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Looking Back on Five Years of Mobilizing Ideas

To celebrate the five year anniversary for Mobilizing Ideas, we are inviting contributors to revisit our first topic. In 2011, we invited a number of scholars to reflect on the recently published Digitally Enabled Social Change: Activism in the Internet Age (MIT Press, 2011) by Jennifer Earl and Katrina Kimport. The dialogue considered the emergence of social media and how it might affect movements. Now, with more hindsight, we ask activists and scholars what has changed in our thinking about the ways in which movements use social media, and to what effect.

Many thanks to our fantastic group of contributors.

Jennifer Earl, University of Arizona, (essay)
Deana Rohlinger, Florida State University (essay)
Paul-Brian McInerney, University of Illinois at Chicago (essay)

Editors in Chief,
Grace Yukich, David Ortiz, Rory McVeigh, Guillermo Trejo

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Digital Change-making: New Sources of Power and Hybrid Realities

By Jennifer Earl

I began researching digital protest during the 2000 Presidential Election by studying the strategic voting movement with Alan Schussman. Despite the invention and popularity of new platforms (e.g., Facebook and Twitter) and the expansion of mobile computing, most of what my collaborators and I have learned over the last decade and half reinforces the odd and unexpected findings that motivated Alan and I to push on sixteen years ago. Thus, instead of remarking on something that has changed in the last five years, as I was invited to do, I want to reinforce and amplify two shifts that have become ever more apparent over the last five years but have be applicable all along: (1) the importance of recognizing that flash activism is built on a different model of influence and power than traditional activism, and (2) the importance of recognizing the hybridity between online and offline life.

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@ctivism 2.0: An Attempt at Making Sense of the New Social Media Landscape #DigitallyEnabledSocialChange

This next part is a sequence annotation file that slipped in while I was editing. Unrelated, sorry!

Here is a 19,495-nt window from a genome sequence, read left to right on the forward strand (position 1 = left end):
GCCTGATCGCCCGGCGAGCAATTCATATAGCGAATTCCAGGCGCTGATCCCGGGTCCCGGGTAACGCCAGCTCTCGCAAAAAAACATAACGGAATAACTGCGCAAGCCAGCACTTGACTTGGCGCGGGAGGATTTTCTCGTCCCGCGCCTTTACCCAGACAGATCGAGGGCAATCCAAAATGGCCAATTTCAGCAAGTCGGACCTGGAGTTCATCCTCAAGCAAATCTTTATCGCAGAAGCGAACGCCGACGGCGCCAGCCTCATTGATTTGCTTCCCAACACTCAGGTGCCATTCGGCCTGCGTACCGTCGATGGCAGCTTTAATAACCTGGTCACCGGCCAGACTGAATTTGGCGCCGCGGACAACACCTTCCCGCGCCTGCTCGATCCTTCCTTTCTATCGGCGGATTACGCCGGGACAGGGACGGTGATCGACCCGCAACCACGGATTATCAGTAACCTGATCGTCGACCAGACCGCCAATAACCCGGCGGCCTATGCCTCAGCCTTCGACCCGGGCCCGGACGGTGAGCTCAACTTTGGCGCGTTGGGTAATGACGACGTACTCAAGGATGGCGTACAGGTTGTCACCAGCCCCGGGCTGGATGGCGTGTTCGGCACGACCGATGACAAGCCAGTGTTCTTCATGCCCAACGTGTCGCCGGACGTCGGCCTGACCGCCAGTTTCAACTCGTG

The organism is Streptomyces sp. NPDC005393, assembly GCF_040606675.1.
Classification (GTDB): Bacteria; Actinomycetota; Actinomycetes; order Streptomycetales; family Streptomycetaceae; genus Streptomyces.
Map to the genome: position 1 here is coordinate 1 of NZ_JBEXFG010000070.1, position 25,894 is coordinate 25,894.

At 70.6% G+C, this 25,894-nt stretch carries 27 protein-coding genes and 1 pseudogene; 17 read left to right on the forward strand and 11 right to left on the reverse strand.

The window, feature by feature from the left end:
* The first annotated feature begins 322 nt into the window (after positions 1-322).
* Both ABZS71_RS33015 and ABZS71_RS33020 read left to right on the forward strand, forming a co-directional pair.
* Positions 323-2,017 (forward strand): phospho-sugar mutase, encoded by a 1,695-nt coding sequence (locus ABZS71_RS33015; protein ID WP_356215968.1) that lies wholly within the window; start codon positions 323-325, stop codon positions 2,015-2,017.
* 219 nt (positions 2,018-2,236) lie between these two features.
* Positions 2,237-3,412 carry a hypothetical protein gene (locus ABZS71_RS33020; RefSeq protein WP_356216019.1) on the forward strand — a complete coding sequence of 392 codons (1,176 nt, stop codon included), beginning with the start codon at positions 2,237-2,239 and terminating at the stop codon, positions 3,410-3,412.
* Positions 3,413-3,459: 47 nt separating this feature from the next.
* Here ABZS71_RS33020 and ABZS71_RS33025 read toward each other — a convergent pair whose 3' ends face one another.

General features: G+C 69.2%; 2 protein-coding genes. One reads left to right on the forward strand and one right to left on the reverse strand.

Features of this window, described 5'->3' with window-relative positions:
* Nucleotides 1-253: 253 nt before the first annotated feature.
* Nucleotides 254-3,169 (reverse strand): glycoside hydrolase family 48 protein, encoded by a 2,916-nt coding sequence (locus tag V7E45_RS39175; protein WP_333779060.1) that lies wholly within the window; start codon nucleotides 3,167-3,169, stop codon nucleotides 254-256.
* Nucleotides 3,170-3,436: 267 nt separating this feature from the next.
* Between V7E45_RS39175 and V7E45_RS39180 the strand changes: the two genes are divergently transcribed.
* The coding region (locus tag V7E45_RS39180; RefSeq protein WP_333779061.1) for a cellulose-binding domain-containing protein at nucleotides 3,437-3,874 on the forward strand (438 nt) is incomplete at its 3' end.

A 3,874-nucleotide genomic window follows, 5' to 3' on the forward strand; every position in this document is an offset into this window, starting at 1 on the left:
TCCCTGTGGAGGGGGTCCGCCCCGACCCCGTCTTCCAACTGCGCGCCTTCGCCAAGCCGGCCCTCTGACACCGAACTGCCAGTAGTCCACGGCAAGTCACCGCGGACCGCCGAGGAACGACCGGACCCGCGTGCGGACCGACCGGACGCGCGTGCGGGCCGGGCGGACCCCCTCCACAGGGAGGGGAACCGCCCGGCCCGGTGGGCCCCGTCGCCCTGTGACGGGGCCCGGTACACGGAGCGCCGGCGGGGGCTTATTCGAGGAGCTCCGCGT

By Paul-Brian McInerney

Donald Trump is our president-elect. Riding a wave of so-called alt-right (read: white supremacist and nativist) popularity, the reality show star and real estate mogul has landed the role of a lifetime. Trump and his supporters on the far-right have cultivated adherents by taking advantage of media echo chambers and subverting traditional news outlets (which have themselves been transformed in the age of social media). Using the web, Facebook, and (most important for Trump) Twitter, his campaign and he communicate directly to sympathetic audiences, unhampered by the “politically correct” cultural intermediaries that prevents so many of them from doing the same. The low cost of these technologies allows Trump and his far-right supporters to reach much broader audiences than they otherwise could. They also afford the ability to communicate in ways that were previously unthinkable for a presidential candidate, e.g., directly with sympathetic audiences without facing pesky fact-checkers and other intermediaries that may distort or contradict the message. Continue reading

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Mainstream Media and Oppositional Memes in the Digital Age

By Deana Rohlinger

It is an exciting and challenging time for social movements. Internet Communication Technologies (ICTs) have altered the media landscape, turning some of what we know about media-movement interactions on its head.

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From The Daily Beast

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Application Deadline for Young Scholars Conference, January 10!

Event hosted by the Center for the Study of Social Movements, University of Notre Dame March 31, 2017.

In conjunction with the presentation of the John D. McCarthy Award for Lifetime Achievement in the Scholarship in Social Movements, The Center for the Study of Social Movements at Notre Dame will be hosting the eighth annual “Young Scholars” Conference the day before the McCarthy Award events. The recipient of the McCarthy Award, David Meyer, will be in attendance and other senior scholars visiting Notre Dame for the award presentation will serve as discussants for the conference.